When Healthy Caution Becomes Anxiety
Lately, my little guy has been a little timid in new ways. Most notably, the desire to be held when he’s anywhere near something that could “push him down” like cars, the train at the zoo, a big dog, a bike...
While this new development can feel a little unsettling, it’s actually a positive thing for a child to begin developing a new sense of awareness and understanding of their surroundings. When we’ve told my son for months and months, “hold our hand in the parking lot, we need to keep you safe” and now he has gained a better understanding of what could happen, he could get “pushed down,” it’s a sign that he is synthesizing information and learning from experiences. It’s our job to recognize how and why this is happening and help him learn the nuances of danger. Yes, true, cars can push you down but holding an adult’s hand or looking around can keep you safe.
The goal needs to be to help our children both understand dangers and exercise appropriate caution AND live a life free from unnecessary fear and worry.
How do we Validate Fears AND Prevent Unnecessary Worry?
1. Practice being aware of your child’s developing thoughts and what they’re communicating (”clinging to my leg is telling me that my child is feeling unsafe right now”)
2. Validate their concerns and empathize with them (“yeah, that dog does seem scary”).
3. Tell them how you’re going to keep them safe, or remind them how that they know to keep themself safe (”let’s ask before we pet her so we know if she’s friendly”).
1. What’s Going on Developmentally?
Children begin to become more aware of themselves and the world around them in toddlerhood. They begin to be able to understand some cause-and-effect and the ability to predict what could happen (although impulse control takes much, much longer to develop) and with those developing skills, they may also become more afraid of certain things.
For example, as a child begins to learn more and more about the world, they may learn that dogs can bite and, when they used to be fearless around dogs, are now timid and shy and cling to you around dogs. This is a healthy way of a child learning from and reacting to new information.
When we don’t validate a child’s fear and follow with the opportunity to process it or problem solve, children don’t get the opportunity to learn and move on. Therefore, these developing fears may stick around and torment a child’s thoughts. If we allow children to process and learn more about the dangers around them with actual information and compassion, we help them release the extra fear.
How We Can Help Children Develop Healthy Caution
We can really help our children by naming feelings (“name it to tame it”), validating what they’re saying and feeling, offering some help, and being aware the language we use and how we respond to difficult situations ourselves.
Children are little sponges and they’re constantly learning from people, especially people they love and trust. For that reason, we need to practice being mindful of the subliminal and obvious messages we’re sending our children. Therefore, it does them a service to mind our language. For example, constantly telling a child to ”be careful” and “watch out!” can make them more likely to develop an exaggerated sense of caution. Similarly, we help our children learn bravery and safety when we demonstrate it ourselves; the best way is to narrate what we’re doing when trying something new or unsettling and when we’re being safe (“I’m looking both ways before crossing the road” as an example of being safe and, “it’s ok to get dirty, we’ll just wash up when we go inside” when a child is bothered by dirt).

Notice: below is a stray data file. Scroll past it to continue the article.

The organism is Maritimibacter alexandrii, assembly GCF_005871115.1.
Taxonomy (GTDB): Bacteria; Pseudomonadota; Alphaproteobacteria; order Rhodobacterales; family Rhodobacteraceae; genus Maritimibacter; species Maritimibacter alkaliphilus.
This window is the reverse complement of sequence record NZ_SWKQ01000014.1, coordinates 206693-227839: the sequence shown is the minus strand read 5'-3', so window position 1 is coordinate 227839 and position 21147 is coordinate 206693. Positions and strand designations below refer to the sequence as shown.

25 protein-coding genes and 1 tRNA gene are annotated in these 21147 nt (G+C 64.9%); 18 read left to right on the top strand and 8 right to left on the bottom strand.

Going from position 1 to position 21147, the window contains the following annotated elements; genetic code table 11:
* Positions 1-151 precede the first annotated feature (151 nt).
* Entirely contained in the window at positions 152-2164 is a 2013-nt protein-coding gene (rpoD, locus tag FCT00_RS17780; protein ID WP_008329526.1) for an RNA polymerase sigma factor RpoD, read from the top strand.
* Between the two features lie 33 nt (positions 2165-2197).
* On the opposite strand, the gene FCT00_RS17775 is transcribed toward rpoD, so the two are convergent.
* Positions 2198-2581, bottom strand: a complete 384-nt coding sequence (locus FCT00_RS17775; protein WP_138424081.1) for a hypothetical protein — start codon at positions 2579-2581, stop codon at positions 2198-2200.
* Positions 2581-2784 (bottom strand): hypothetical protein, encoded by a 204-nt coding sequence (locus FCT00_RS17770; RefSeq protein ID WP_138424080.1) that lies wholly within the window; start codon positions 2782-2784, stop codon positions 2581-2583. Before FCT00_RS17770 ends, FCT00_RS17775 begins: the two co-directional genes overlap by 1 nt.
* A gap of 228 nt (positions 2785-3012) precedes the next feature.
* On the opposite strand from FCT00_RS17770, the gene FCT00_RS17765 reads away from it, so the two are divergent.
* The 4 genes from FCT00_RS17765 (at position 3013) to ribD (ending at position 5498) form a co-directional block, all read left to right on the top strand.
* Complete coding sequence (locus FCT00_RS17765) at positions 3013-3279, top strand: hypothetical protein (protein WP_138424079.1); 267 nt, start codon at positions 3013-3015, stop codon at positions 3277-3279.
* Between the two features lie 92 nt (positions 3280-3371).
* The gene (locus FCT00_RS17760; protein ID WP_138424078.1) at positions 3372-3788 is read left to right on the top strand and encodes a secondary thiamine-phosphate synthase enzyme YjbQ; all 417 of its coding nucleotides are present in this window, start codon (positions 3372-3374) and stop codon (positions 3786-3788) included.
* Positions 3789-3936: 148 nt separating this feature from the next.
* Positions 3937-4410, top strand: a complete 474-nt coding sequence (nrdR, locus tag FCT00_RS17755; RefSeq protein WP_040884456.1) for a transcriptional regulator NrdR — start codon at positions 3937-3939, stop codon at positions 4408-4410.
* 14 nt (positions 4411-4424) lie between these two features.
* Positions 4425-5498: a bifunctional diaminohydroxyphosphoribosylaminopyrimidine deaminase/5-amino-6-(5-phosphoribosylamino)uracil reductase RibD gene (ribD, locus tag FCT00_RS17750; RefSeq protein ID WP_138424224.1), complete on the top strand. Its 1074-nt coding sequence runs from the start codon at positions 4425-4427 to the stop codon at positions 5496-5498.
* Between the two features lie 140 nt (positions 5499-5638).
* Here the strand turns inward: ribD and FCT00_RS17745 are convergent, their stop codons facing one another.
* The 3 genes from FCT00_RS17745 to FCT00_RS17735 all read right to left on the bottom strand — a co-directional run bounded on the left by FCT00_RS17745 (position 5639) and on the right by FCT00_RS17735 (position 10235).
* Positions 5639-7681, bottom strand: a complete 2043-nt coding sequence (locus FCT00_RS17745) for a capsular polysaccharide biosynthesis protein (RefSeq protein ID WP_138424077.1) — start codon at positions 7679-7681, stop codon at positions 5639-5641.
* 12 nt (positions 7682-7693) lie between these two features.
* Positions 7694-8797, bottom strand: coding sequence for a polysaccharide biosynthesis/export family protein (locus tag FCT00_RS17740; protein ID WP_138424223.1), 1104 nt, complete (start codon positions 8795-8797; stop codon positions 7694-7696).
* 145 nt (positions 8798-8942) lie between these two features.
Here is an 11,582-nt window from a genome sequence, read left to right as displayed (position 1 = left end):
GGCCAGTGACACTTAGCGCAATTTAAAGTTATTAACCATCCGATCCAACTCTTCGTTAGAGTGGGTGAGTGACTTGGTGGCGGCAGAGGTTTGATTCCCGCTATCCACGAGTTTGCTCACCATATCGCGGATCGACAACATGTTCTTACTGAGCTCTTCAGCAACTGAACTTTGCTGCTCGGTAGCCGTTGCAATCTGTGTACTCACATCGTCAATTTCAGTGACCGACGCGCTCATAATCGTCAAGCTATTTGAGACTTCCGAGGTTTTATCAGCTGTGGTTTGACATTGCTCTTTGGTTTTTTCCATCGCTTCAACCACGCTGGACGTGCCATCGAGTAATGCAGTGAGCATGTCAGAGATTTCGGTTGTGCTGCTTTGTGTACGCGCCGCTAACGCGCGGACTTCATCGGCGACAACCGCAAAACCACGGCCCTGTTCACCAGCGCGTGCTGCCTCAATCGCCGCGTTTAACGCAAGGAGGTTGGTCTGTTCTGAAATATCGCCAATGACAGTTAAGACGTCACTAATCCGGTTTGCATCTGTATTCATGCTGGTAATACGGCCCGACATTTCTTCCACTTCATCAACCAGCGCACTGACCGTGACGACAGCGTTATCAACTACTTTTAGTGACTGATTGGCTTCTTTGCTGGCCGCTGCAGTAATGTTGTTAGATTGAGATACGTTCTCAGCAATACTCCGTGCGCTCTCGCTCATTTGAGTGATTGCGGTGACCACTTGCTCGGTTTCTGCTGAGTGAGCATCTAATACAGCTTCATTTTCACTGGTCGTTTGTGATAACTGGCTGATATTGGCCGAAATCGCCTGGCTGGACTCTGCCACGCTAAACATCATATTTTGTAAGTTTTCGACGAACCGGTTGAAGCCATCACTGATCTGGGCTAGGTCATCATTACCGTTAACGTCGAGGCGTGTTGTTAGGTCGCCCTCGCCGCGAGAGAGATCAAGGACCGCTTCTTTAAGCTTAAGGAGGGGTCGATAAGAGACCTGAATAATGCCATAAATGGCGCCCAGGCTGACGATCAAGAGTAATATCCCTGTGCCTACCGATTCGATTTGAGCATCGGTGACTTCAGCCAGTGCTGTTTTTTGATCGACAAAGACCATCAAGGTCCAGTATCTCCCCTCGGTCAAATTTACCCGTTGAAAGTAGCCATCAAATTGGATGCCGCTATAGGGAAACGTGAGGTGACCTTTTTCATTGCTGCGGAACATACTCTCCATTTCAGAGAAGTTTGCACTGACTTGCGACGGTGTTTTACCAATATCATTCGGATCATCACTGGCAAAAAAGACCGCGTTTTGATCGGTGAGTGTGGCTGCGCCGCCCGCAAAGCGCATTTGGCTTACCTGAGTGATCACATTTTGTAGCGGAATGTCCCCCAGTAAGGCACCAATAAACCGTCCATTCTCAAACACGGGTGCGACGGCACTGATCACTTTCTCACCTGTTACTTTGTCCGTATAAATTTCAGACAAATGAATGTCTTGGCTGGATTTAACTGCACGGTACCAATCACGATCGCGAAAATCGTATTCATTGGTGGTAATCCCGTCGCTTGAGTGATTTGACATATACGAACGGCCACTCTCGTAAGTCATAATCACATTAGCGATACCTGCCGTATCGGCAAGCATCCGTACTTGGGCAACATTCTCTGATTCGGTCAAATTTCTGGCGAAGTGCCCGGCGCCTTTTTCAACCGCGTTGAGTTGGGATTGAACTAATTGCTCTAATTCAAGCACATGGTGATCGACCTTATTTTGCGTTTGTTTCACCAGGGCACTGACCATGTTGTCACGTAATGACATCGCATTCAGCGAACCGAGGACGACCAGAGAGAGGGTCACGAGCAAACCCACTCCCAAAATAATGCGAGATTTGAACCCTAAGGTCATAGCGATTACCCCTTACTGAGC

“You’re feeling a little scared of the big dog. Yeah, dogs can seem scary and it’s good to ask the owner before we touch a dog. This dog’s owner said she’s friendly and it’s safe to pet her gently. I’ll help to keep you safe, do you want to pet the dog with me?”
Some children will try something with your help (and your patience) while others still want to hang back. Both responses are healthy and should be respected.
Some children begin showing signs of “anxiety” as early as their toddler years but most of the time, they’re just working on figuring out how this world works and we do them a great service by being respectful and understanding.
Most importantly, we help our children work through fears when we take them seriously and engage with them. In a similar way, we also must try not to belittle or shame a child for their concerns. That’ll teach them that you aren’t safe to share worries with, and they’ll learn to feel shame for their emotions...
Here are a few more tips:
🚫Don’t call them a baby or use comparisons to shame they or try to convince them to feel differently
✅Do stay calm and let them share their thoughts. Pause and respond with empathy and sincerity.
🚫Don’t dismiss, “oh come on, that’s silly!”
✅Do validate, “yeah, I see why you’re nervous to try it. I wonder if you’d like to try with my help?”
✅Do scaffold to help them learn, “it seems scary to go up on your own, what if you put one foot right there? And now the other”
✅Do teach them to understand the grey area “it’s confusing because sometimes we can’t touch hot things and sometimes things look hot but they’re safe to stand close to. I’ll let you know when it’s safe.”
Remember to follow your instincts and use the language that works best for your family. And, as always, reach out to me if you need specific advice or if your child seems to be struggling with persistent or intense fears. Read more about my services at www.leahfrankel.com